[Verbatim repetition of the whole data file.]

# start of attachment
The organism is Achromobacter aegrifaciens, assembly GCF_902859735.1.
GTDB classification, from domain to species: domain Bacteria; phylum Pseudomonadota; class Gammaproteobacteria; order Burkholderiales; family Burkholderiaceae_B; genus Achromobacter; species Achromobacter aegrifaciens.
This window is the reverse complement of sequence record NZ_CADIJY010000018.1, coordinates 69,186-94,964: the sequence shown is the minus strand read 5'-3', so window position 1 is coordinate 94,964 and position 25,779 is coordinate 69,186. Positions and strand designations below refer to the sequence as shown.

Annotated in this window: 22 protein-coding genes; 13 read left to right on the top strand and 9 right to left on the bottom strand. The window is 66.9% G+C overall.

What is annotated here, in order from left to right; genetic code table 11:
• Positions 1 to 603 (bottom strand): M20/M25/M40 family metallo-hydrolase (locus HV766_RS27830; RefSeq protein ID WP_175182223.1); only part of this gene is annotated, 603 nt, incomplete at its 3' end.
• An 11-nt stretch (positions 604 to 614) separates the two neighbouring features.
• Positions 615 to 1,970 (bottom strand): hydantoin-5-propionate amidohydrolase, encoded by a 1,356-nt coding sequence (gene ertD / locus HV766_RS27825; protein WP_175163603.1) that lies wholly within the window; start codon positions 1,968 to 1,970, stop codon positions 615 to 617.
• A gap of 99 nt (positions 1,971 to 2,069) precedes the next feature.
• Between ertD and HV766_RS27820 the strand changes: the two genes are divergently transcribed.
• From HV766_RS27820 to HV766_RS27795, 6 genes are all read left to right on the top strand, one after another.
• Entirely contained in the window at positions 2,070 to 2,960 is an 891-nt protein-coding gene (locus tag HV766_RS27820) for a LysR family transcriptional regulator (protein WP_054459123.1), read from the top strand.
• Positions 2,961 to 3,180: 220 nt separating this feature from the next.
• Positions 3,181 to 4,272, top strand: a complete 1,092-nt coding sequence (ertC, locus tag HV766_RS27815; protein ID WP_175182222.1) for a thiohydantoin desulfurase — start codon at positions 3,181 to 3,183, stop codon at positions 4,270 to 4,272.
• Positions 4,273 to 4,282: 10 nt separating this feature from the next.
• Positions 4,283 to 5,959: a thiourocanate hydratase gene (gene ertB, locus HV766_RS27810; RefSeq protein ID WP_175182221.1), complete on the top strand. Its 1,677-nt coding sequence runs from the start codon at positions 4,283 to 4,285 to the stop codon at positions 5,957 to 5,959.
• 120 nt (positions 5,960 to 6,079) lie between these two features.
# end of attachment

The organism is Achromobacter aegrifaciens, assembly GCF_902859735.1.
GTDB classification, from domain to species: domain Bacteria; phylum Pseudomonadota; class Gammaproteobacteria; order Burkholderiales; family Burkholderiaceae_B; genus Achromobacter; species Achromobacter aegrifaciens.
This window is the reverse complement of sequence record NZ_CADIJY010000018.1, coordinates 69,186-94,964: the sequence shown is the minus strand read 5'-3', so window position 1 is coordinate 94,964 and position 25,779 is coordinate 69,186. Positions and strand designations below refer to the sequence as shown.

Annotated in this window: 22 protein-coding genes; 13 read left to right on the top strand and 9 right to left on the bottom strand. The window is 66.9% G+C overall.

What is annotated here, in order from left to right; genetic code table 11:
• Positions 1 to 603 (bottom strand): M20/M25/M40 family metallo-hydrolase (locus HV766_RS27830; RefSeq protein ID WP_175182223.1); only part of this gene is annotated, 603 nt, incomplete at its 3' end.
• An 11-nt stretch (positions 604 to 614) separates the two neighbouring features.
• Positions 615 to 1,970 (bottom strand): hydantoin-5-propionate amidohydrolase, encoded by a 1,356-nt coding sequence (gene ertD / locus HV766_RS27825; protein WP_175163603.1) that lies wholly within the window; start codon positions 1,968 to 1,970, stop codon positions 615 to 617.
• A gap of 99 nt (positions 1,971 to 2,069) precedes the next feature.
• Between ertD and HV766_RS27820 the strand changes: the two genes are divergently transcribed.
• From HV766_RS27820 to HV766_RS27795, 6 genes are all read left to right on the top strand, one after another.
• Entirely contained in the window at positions 2,070 to 2,960 is an 891-nt protein-coding gene (locus tag HV766_RS27820) for a LysR family transcriptional regulator (protein WP_054459123.1), read from the top strand.
• Positions 2,961 to 3,180: 220 nt separating this feature from the next.
• Positions 3,181 to 4,272, top strand: a complete 1,092-nt coding sequence (ertC, locus tag HV766_RS27815; protein ID WP_175182222.1) for a thiohydantoin desulfurase — start codon at positions 3,181 to 3,183, stop codon at positions 4,270 to 4,272.
• Positions 4,273 to 4,282: 10 nt separating this feature from the next.
• Positions 4,283 to 5,959: a thiourocanate hydratase gene (gene ertB, locus HV766_RS27810; RefSeq protein ID WP_175182221.1), complete on the top strand. Its 1,677-nt coding sequence runs from the start codon at positions 4,283 to 4,285 to the stop codon at positions 5,957 to 5,959.
• 120 nt (positions 5,960 to 6,079) lie between these two features.